## September 17, 2009

### RMatlab - Using R from Matlab!

RMatlab is a wonderful package I just discovered.  It interfaces R and Matlab.  I use it to make sexy figure from within Matlab.  (The alternative is to export data, import it to R, and make a figure.  It's possible, but a big pain.)  The package works great, but I found it slightly difficult to get working.  Here are the steps I took.

## May 4, 2009

### Appendix Slides in Beamer: Controlling frame numbers

A fellow student, Andrew Bradley, and I had a chat today about a feature missing from the beamer package in Latex: fine control over slide numbers.  We both subscribe to the philosophy that a each slide in a presentation should have a slide number and the total number of slides.  (An old professor strongly advocated this approach so that he could critique individual slides and had some idea of how much was left.)

Beamer makes it somewhat difficult to accommodate this system if you have backup slides in your presentation.  You know, those things you are supposed to have prepared in case you get one of the "hard" questions?  Anyway, these slides aren't a part of the standard presentation, and so they shouldn't count to the total slide number --- but they need to be there in your presentation file.

I had previously faced this issue and realized that you can just store and set the frame numbers in beamer at arbitrary points in the presentation.

% All your regular slides
% After your last numbered slide
\appendix
\newcounter{finalframe}
% Backup frames
\end{document}

However, Andrew wanted to go beyond just skipping backup slides and "uncount" the outline slides that appear at the beginning of a section, as well as the title slide.  He proposed using the trick above with the following adjustments.

1. Add \addtocounter{framenumber}{-1} on the \AtBeginSubsection frame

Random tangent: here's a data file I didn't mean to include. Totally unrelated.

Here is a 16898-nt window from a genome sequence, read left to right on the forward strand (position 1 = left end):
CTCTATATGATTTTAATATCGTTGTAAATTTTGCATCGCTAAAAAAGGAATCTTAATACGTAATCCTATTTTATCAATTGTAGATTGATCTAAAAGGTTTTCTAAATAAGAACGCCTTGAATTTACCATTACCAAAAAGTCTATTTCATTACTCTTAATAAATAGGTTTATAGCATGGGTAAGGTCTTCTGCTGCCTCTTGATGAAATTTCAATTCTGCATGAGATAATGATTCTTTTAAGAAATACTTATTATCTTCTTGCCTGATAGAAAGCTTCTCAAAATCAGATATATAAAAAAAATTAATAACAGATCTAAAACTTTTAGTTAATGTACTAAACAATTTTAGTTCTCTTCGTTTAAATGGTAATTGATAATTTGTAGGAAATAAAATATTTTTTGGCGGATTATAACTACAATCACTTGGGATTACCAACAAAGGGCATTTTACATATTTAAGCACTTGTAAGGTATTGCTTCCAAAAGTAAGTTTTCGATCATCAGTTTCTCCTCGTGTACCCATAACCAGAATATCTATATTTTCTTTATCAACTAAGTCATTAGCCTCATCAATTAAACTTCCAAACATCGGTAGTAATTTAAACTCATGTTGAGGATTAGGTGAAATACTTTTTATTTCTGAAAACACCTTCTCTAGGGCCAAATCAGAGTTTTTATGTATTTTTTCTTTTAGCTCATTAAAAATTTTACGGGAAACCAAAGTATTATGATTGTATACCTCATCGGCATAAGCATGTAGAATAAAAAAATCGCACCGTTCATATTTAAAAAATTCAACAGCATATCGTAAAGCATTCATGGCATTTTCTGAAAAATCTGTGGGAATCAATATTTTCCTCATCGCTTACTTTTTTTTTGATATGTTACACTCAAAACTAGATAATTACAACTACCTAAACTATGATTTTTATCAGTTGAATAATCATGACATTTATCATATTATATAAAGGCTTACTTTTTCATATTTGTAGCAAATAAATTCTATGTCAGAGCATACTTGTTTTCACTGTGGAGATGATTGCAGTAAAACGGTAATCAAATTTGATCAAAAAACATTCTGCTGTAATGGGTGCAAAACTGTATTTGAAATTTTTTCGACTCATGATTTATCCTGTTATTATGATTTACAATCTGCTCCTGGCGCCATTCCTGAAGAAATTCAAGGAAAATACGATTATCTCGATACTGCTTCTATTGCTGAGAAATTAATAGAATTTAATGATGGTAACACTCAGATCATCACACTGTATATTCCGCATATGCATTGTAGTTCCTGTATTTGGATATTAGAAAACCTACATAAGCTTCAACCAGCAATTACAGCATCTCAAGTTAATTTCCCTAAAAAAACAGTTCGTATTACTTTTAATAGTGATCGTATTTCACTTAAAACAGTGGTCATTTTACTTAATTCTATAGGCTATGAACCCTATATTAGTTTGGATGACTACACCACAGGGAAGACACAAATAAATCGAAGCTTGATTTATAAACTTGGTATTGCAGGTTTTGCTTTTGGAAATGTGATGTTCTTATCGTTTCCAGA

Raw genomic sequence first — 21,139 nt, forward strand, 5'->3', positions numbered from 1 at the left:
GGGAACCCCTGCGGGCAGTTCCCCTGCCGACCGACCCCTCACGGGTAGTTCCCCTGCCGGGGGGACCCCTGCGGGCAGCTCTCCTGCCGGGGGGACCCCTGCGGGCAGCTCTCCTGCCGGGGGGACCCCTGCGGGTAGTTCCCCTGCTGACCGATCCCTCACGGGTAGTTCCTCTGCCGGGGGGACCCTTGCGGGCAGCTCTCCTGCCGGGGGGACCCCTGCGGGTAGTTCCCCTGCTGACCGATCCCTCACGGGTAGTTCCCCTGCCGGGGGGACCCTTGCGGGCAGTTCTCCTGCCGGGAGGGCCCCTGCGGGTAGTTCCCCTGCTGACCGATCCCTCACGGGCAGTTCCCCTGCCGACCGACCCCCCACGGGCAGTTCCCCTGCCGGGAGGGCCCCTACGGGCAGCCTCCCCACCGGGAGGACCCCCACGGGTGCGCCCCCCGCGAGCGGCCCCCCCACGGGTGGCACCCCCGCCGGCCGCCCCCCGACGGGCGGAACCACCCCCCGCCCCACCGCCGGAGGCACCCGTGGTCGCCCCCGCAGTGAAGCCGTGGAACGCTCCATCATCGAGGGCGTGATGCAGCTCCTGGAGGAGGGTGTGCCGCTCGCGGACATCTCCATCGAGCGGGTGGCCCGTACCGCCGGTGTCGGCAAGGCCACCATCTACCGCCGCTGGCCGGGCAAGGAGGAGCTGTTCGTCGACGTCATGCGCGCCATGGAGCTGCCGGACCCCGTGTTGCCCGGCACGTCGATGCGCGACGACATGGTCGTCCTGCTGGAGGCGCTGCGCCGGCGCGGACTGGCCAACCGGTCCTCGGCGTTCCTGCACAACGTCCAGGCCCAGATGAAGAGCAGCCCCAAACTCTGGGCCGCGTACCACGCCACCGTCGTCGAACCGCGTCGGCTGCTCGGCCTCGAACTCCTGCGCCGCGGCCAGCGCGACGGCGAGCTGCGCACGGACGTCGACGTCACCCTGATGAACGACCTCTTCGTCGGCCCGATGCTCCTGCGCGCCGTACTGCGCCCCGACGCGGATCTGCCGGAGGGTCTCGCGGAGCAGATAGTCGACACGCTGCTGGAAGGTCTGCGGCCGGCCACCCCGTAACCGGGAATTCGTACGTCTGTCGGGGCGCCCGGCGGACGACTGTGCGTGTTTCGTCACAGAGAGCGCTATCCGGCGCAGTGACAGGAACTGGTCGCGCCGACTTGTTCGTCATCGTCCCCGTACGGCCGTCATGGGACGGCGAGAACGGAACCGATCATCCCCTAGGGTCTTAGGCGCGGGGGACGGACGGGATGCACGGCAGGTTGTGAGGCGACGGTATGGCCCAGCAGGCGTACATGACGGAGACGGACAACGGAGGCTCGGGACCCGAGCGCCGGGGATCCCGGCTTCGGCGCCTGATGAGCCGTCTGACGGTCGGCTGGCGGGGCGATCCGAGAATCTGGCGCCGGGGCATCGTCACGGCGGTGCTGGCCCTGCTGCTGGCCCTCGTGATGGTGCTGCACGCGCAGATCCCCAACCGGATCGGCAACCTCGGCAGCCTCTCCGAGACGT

to the \titlepage frame and/or the \tableofcontents frame
depending on taste.

There you have it, all the tricks about frame counters in beamer that we know!

I suspect there is some way to accomplish the "backup" slides with a modification of the \appendix command and the \AtEndDocument directive.  My brief attempt at making these changes ended in failure and frustration.  Failure because it didn't work.  Frustration because I forgot to write down that it didn't work and didn't remember it the next time I wanted to use this feature.  (In fact, I really wish that beamer modified the \appendix command to implement precisely this feature.  What else would an appendix do in a presentation?)

## April 17, 2009

### Birthday distribution

Many of my friends have birthdays in the next few weeks.  This fact prompted a discussion about the uniformity of birthdays.  In Outliers, Gladwell makes the case that birthdays of a group of individuals may appear skewed for subtle reasons; however such results shouldn't hold for the populace.

This question is easy to answer with a bit of Googling.  A Dartmouth professor has precisely the required data --- though only for a single year.

http://www.dartmouth.edu/~chance/teaching_aids/data/birthday.txt

I used R to make a quick display of the data.

Cutting and pasting this into R produces the following output for me.

No, that isn't a data problem.  There really are two groups of birthdays.

While looking for the overall date of birth data, I discovered another file from the CDC that explains the effect.

http://www.cdc.gov/nchs/data/statab/t941x16.pdf

The data in that file show many fewer births on weekends compared with weekdays.  This effect is precisely what we see in the plot, which R helps us validate.

This analysis was good enough for my own personal edification.  There is still a bit of work left to make these claims statistically valid, but that isn't my point here.